New rigor on tests nationwide
Education Week has a story online this week detailing some of the changes - and challenges - as states introduce tougher standardized testing in anticipation of the Common Core. Florida's recent trouble on the FCAT writing exam is mentioned, as are issues in Kentucky, Michigan and Texas. (Texas isn't adopting Common Core.)
"As states begin to demand more rigor on their high-stakes tests—and the tests evolve to incorporate revised academic standards—many officials are gambling that an initial wave of lower scores will give way to greater student achievement in the future.
Changes to statewide tests and subsequent plummeting scores sparked controversy and emergency action in Florida last month, and similar shock waves have been felt as Kentucky, Michigan, Texas, and Virginia remake their testing regimes.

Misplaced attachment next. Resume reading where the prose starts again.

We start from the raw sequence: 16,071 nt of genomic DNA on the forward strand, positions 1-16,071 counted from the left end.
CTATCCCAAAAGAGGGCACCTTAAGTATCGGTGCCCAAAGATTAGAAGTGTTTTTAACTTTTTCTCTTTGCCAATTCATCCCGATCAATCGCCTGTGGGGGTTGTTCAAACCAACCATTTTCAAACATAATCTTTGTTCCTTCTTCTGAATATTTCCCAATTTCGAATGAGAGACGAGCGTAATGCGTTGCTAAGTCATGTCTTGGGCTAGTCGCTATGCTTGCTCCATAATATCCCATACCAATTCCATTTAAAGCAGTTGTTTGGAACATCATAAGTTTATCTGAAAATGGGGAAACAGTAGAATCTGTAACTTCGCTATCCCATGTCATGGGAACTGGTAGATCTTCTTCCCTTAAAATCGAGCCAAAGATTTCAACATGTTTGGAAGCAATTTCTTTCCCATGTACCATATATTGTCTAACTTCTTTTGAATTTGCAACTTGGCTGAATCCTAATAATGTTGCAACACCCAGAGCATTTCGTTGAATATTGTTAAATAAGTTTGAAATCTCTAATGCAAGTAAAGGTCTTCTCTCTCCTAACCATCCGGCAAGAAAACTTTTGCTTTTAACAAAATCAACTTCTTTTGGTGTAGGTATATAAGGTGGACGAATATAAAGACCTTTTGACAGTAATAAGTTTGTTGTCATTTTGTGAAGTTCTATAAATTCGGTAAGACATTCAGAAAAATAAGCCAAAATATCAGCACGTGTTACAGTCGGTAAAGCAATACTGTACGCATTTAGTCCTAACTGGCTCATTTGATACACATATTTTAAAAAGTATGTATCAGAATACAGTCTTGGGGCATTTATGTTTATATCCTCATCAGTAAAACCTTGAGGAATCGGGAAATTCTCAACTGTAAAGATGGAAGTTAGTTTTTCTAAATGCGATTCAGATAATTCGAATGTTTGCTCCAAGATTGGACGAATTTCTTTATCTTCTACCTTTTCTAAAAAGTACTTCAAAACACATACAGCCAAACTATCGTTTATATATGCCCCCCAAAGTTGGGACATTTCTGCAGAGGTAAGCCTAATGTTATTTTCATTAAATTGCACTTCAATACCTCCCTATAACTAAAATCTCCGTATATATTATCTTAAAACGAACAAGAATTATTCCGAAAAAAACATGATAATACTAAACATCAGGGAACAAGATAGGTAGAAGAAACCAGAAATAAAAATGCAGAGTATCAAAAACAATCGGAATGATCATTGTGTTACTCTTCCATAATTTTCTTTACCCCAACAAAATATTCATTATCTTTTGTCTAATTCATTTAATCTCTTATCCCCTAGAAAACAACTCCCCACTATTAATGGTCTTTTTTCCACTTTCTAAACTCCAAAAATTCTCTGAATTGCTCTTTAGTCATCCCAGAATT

The increasing expectations are in many cases a preview of challenges expected nationally when new, rigorous assessments based on the Common Core State Standards are administered by nearly all states starting in 2014-15. To date, 46 states have agreed to adopt the common-core standards in English/language arts and 45 in math, and two consortia with various member states are spending $360 million in federal money to develop common assessments for the new standards.
States have long endured criticism that their existing tests, aimed at moving the states toward 2014 proficiency levels in reading and mathematics demanded by the No Child Left Behind Act, lacked the rigor necessary to gauge how well students stack up against the demands of college and workforce readiness."
Read the rest of the story here.